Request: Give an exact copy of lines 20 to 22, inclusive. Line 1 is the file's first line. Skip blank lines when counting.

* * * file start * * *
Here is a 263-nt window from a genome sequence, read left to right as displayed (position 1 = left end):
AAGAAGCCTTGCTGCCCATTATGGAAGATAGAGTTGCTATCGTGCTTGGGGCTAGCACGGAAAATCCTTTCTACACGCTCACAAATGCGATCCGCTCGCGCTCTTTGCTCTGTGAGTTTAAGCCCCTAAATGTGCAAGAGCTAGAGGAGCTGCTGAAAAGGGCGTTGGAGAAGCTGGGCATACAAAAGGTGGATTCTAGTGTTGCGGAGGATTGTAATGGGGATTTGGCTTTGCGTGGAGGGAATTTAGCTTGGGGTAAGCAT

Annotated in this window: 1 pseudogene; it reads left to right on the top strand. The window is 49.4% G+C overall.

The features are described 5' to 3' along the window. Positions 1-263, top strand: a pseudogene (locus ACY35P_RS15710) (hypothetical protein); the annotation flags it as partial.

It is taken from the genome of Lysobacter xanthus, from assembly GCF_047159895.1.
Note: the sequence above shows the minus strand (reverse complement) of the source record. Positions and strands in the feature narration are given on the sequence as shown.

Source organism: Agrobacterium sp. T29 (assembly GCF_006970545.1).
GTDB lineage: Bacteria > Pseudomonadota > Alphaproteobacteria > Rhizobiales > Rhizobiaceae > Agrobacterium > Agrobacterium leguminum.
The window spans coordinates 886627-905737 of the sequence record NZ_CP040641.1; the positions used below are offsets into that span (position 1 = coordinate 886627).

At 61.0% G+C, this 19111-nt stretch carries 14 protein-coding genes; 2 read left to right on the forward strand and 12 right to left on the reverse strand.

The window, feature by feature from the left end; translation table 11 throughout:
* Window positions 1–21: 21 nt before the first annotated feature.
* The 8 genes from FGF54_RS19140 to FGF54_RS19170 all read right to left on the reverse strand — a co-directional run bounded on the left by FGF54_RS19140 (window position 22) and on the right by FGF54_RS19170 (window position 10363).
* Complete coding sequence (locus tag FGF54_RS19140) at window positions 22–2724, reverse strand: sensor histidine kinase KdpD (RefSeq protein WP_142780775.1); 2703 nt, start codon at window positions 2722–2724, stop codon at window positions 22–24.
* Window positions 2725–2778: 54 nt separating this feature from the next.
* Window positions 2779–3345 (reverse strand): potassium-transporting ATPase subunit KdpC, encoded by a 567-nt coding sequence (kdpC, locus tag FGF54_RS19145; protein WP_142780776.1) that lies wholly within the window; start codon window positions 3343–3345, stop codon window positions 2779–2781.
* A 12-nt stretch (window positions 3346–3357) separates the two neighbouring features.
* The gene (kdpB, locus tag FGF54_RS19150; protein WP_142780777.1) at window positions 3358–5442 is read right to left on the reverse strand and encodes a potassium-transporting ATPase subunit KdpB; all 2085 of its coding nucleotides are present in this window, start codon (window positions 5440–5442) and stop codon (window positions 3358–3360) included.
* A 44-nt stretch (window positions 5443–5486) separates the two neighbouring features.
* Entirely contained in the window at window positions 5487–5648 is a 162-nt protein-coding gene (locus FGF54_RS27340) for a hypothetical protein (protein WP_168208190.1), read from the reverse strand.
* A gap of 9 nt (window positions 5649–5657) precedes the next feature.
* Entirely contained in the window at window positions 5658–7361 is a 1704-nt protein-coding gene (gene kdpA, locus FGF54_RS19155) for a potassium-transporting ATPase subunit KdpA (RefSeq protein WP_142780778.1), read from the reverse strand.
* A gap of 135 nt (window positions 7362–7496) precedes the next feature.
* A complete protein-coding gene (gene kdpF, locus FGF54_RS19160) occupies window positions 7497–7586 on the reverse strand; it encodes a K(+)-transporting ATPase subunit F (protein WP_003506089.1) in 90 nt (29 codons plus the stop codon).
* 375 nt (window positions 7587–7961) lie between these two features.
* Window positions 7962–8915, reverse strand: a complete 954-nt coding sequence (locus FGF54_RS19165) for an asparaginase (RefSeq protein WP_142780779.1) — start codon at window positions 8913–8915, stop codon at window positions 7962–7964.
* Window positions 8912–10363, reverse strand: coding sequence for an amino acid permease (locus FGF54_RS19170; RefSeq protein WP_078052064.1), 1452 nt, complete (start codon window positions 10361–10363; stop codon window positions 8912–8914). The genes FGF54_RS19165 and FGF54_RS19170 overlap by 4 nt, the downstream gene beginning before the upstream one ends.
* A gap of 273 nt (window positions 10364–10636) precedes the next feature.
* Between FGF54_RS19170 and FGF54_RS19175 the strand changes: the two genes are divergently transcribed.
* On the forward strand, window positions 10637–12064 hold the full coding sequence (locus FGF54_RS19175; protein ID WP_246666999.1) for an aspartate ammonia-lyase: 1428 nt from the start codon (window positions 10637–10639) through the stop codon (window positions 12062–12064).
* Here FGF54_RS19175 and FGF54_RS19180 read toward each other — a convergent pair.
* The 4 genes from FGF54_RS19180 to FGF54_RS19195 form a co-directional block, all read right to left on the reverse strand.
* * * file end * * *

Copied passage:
* Entirely contained in the window at window positions 5487–5648 is a 162-nt protein-coding gene (locus FGF54_RS27340) for a hypothetical protein (protein WP_168208190.1), read from the reverse strand.
* A gap of 9 nt (window positions 5649–5657) precedes the next feature.
* Entirely contained in the window at window positions 5658–7361 is a 1704-nt protein-coding gene (gene kdpA, locus FGF54_RS19155) for a potassium-transporting ATPase subunit KdpA (RefSeq protein WP_142780778.1), read from the reverse strand.